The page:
Battalion Chief Jackie Clark’s retirement reception takes a solemn turn as he signs off duty for the last time. Above, Fire Chief Andrew Roughton gives a surprise gift to Clark.

Jackie Clark has seen a lot of positive changes in firefighting during his 41 years with WCFD

Bob Foos

On a two-way radio in front of dozens of fellow firefighters Tuesday, Jackie Clark signed off duty for the last time.

Clark, retiring as a battalion chief, recalled in an interview what it was like when he joined the Webb City Fire Department 41 years ago as a “tailboard” firefighter. He explained that tailboard firefighters jump on the back of a truck and hang on, often while putting on their gear. The good thing was that “when you get there you’re ready to go.”

Yet, he says “it’s so much nicer now” going to a fire in modern fire engines. “Everyone rides in the cab with headsets so we all know the situation when we arrive and can talk among ourselves – and be heard – to get a plan of attack.”

Another big change is automatic mutual aid. When there is a fire in Webb City, Joplin and Oronogo departments are automatically dispatched. And a Webb City crew is sent to aid them.

“911. Back in the day, we didn’t have that,” says Clark. “We’re actually on our way as the dispatcher continues to get details” from the caller.

“Departments used to be separate. Now they are kin,” says Clark. “We train with Joplin because we go to so many calls together.” That’s in addition to daily training at WCFD.

Staffing has also improved. “Back then, there were three firefighters on duty with one engine and three on mandatory call-in. Now, there are six personnel on duty and two engines plus call-ins.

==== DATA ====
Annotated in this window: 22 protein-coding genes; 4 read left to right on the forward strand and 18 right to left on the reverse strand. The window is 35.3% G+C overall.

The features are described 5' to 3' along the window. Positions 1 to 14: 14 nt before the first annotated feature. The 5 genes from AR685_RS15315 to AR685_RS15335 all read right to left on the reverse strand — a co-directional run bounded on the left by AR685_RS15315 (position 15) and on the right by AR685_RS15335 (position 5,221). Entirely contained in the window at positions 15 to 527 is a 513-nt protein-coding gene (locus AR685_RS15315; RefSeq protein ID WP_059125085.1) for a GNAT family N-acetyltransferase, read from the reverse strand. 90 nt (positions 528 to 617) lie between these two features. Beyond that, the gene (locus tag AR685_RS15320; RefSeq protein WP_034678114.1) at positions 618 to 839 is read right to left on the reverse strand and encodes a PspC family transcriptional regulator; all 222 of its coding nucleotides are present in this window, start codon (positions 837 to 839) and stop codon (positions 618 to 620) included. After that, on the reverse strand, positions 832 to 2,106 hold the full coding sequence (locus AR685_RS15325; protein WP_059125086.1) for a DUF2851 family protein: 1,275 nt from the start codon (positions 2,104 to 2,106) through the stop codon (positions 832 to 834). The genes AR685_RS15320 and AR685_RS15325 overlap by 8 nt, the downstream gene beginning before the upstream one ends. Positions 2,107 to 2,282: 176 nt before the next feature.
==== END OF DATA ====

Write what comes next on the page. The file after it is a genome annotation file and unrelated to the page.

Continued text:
Fire Chief Andrew Roughton presented Clark with several citations Tuesday during a reception and ceremony in the station’s bay area that was attended by dozens of former and current firefighters, city personnel and community members, and Clark’s family.

Clark is famous in the community for selling tickets for the chili contest and Badges & Burgers fundraisers that raise money for the United Way and Webb City CARES. He also received an award from the National Fire Safety Council for his promotion of National Fire Safety Week.

Clark said he is likely the last of the department’s 40-plus retirees. He was preceded by Billy Lundstrum, Steve Welch, who were in attendance, and Mark Metsker. Former Fire Chief Ernie Goad was also there.

“I’ll miss the brotherhood,” Clark said as he signed off. “The city’s been so good for us. It’s great.”

Clark was also recognized by City Council on April 22.